On a global implementation for a US-based Fortune 500 client, we ran into some very heavy resistance from the Project Champion and his direct reports. Every idea, potential solution and decision was met with a litany of questions and the suggestion that our solution just couldn’t be rolled out.
Not only was the timeline in jeopardy but the team was dysfunctional and riddled with a lack of trust and response. Fortunately for the team, that negativity didn’t filter up to the CEO, or the project would have been doomed to failure right from the start.
By focusing on local solutions, we managed to change the direction of that project. We focused on meetings and briefings that were face-to-face. Getting in front of detractors and people with concerns was one of the most effective ways to reduce resistance and concerns. Within a couple of months, a positive attitude towards the project was achieved and progress was back on track.
And as making any implementation is all about people, how about adding a bit of pizazz to your implementation by using a collaboration app? It maps and tracks where your stakeholders are at. With graphs and charts at your fingertips, there’s no better way to bring the project to life and demonstrate the buy-in from your people when you present it to the CEO and the Board.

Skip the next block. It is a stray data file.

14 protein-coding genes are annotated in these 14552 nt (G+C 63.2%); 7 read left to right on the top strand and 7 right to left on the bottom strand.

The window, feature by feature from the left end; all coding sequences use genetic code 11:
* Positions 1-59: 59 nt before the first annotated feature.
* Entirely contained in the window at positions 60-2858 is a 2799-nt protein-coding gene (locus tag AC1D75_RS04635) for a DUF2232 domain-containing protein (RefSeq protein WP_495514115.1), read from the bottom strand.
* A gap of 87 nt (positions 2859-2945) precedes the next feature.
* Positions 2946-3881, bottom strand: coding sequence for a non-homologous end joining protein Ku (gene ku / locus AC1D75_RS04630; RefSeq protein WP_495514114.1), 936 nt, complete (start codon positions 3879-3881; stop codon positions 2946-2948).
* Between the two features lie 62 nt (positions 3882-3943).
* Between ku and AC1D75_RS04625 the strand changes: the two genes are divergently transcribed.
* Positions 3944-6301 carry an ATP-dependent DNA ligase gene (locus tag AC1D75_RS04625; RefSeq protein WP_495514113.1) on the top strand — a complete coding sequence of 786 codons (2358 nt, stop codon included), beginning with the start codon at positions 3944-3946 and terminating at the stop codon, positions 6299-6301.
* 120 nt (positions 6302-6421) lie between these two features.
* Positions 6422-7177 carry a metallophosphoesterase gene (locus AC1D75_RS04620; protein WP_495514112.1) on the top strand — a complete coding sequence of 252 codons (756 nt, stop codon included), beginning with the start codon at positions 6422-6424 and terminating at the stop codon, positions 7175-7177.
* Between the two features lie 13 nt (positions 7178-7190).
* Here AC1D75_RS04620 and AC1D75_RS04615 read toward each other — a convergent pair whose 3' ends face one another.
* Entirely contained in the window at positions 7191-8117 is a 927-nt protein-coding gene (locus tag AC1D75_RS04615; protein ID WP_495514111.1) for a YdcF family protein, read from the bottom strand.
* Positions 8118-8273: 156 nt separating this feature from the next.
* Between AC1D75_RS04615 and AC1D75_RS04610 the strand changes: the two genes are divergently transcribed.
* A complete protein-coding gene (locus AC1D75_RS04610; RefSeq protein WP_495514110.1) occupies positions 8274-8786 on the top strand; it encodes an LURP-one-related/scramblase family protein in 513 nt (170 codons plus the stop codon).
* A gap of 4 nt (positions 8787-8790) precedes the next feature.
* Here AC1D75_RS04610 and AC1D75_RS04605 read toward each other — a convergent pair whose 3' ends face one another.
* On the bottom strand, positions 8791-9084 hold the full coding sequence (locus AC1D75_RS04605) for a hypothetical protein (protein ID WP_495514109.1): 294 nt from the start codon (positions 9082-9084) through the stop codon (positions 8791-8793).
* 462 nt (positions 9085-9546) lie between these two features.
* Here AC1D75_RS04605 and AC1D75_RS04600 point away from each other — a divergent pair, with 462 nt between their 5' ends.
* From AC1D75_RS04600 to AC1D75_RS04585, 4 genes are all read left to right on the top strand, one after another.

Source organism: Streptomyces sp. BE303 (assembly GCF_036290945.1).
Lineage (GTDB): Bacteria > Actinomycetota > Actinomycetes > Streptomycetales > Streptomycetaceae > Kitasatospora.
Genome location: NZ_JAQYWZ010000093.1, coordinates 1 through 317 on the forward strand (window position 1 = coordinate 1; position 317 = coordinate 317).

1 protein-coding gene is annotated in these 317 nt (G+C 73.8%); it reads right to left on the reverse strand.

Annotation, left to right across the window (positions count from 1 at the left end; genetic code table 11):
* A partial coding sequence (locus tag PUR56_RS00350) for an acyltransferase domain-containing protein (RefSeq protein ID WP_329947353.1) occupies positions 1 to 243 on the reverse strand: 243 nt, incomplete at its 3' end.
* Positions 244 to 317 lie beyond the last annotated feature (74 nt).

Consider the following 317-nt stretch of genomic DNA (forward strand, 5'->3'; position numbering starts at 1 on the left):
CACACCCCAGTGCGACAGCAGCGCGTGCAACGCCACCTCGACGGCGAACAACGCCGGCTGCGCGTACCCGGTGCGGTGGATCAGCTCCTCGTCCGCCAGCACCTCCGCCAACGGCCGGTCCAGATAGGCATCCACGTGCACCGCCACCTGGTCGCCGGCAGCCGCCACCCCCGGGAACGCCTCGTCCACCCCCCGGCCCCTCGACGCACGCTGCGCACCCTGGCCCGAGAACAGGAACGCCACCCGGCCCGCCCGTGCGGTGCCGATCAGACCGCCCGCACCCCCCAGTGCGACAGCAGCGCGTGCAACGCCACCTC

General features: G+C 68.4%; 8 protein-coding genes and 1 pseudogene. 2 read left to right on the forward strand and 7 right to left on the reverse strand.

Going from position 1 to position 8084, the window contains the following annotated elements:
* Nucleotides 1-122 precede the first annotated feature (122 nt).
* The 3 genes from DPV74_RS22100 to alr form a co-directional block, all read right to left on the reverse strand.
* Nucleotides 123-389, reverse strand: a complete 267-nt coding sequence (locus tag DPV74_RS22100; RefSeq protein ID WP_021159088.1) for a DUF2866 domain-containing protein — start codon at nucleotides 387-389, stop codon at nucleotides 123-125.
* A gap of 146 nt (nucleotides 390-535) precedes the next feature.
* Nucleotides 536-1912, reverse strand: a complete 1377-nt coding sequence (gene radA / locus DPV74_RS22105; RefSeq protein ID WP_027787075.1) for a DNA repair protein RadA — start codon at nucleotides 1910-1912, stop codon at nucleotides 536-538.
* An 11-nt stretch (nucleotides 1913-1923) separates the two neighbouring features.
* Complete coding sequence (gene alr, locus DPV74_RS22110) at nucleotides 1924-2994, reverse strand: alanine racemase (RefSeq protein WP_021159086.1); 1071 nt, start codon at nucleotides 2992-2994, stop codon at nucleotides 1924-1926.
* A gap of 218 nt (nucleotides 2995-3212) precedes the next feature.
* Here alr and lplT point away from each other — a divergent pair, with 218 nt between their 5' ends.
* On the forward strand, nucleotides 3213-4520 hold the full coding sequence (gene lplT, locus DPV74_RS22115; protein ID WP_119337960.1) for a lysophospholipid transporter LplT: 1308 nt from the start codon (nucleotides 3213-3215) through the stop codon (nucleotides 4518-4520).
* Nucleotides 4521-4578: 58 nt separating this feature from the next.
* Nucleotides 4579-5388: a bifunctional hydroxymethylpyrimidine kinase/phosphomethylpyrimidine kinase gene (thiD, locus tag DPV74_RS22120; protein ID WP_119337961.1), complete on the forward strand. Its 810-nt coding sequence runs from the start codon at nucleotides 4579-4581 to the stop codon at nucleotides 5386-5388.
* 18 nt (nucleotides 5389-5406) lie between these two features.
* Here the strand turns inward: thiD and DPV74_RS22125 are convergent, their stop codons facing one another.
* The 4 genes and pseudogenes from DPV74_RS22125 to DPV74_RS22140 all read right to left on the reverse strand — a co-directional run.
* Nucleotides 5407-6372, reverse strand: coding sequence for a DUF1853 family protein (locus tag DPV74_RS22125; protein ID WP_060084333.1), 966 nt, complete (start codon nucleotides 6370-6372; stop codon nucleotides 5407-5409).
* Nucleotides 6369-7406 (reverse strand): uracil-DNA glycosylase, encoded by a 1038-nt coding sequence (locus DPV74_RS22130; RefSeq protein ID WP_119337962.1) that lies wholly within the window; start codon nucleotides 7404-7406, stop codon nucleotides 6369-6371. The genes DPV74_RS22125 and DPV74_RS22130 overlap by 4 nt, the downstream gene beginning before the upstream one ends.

Using a continuous improvement approach, you can make sure that any challenges are addressed. This way, the only noise your CEO hears is the sweet sound of success.
If your tech implementation is effectively delivered, it won’t be difficult for your CEO to fall in love. Great timing, promises kept, an attractive business case and a focus on good times – not bad – will make your tech solution just impossible to resist.
Did you know that Matt has just teamed up with Procurious to launch ‘Major Tech Fails’ – a series looking at everything from implementations to getting buy-in. Register here